Here are two books on the topic, a new one by Dan Zarrella and an older one by me.

Information density

How many choices should your customers have? How much information should be presented, how many dials are there to turn, how quickly are you asking for people to grasp concepts and make choices? Consider two options:

When talking to an amateur, to a stranger, to a newbie, to someone who isn't committed, the best path is clarity, which means simplicity. Few choices, no guessing, no hunting around.

When talking to a fellow professional, to a peer, to someone in the same groove as you, the goal is to maximize useful density of choice. Put as much power in the hands of the user as possible.

If you're a frustrated user, it's likely that the marketer/presenter/doctor has made a mistake and either split the difference in how much information and power was conveyed or missed the mark entirely in one direction or the other.

The interface for your mail program ought to be far more information rich than the emergency kill switch at the gas station.

The texture of your sales pitch ought to be deeper and more sophisticated for a return customer than it should be when you're selling door to door.

The menu at a fancy restaurant should probably have more choices and more detail than one at a fast food joint.

One of the reasons to study up on a topic is so that you can earn the right to speak and be spoken to in shorthand, and to be given the pro version of the dashboard. And if you're entering a market, consider offering a super-simple data-poor version if the competition is focused on complexity, or offering a power version if the competition is in a race to offer the user as little as possible.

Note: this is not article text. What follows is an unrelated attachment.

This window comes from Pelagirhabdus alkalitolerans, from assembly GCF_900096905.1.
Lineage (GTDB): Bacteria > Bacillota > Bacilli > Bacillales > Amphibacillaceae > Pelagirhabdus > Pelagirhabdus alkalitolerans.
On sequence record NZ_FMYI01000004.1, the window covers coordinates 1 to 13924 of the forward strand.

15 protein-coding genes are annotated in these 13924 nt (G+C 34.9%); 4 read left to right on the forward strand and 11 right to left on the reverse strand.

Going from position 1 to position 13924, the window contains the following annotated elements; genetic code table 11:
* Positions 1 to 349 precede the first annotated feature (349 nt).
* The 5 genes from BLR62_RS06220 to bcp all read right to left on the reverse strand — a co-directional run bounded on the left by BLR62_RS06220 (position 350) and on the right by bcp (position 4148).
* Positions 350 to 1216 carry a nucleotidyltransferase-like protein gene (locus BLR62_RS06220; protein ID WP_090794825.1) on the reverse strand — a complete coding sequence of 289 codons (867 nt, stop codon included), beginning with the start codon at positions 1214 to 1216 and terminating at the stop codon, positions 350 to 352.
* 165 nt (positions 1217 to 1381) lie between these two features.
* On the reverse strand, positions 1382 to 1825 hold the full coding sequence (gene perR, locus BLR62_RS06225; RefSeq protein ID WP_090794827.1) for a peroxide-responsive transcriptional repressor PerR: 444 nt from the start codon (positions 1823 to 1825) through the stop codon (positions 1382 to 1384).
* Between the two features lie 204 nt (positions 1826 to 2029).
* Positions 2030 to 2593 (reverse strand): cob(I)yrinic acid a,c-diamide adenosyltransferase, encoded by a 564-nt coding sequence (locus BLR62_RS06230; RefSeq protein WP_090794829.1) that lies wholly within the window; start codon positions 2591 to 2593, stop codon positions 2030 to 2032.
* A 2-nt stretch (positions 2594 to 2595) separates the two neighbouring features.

Conflicted

Everything we do that's important is the result of conflict. Not a conflict between us and the world--a conflict between us and ourselves.

We want to eat another dessert but we want to be healthy and skinny as well. Who is we? Who is the self in self control, and who is being controlled?

We want to stand up and make difference and we want to sit down and hide and be safe.

We want to help others and we want to keep more for ourselves.

It's not a metaphor, it's brain chemistry. We don't have one mind, we have competing interests, all duking it out.

This conflict, the conflict between I and me, is at the heart of being human. One side sells the other. Like all kinds of marketing, it's far more effective if you know your audience. You will do a better job of telling a story (to yourself) if you understand who you are marketing to. In this case, I is marketing to me (and vice versa). The marketing is going on in your head...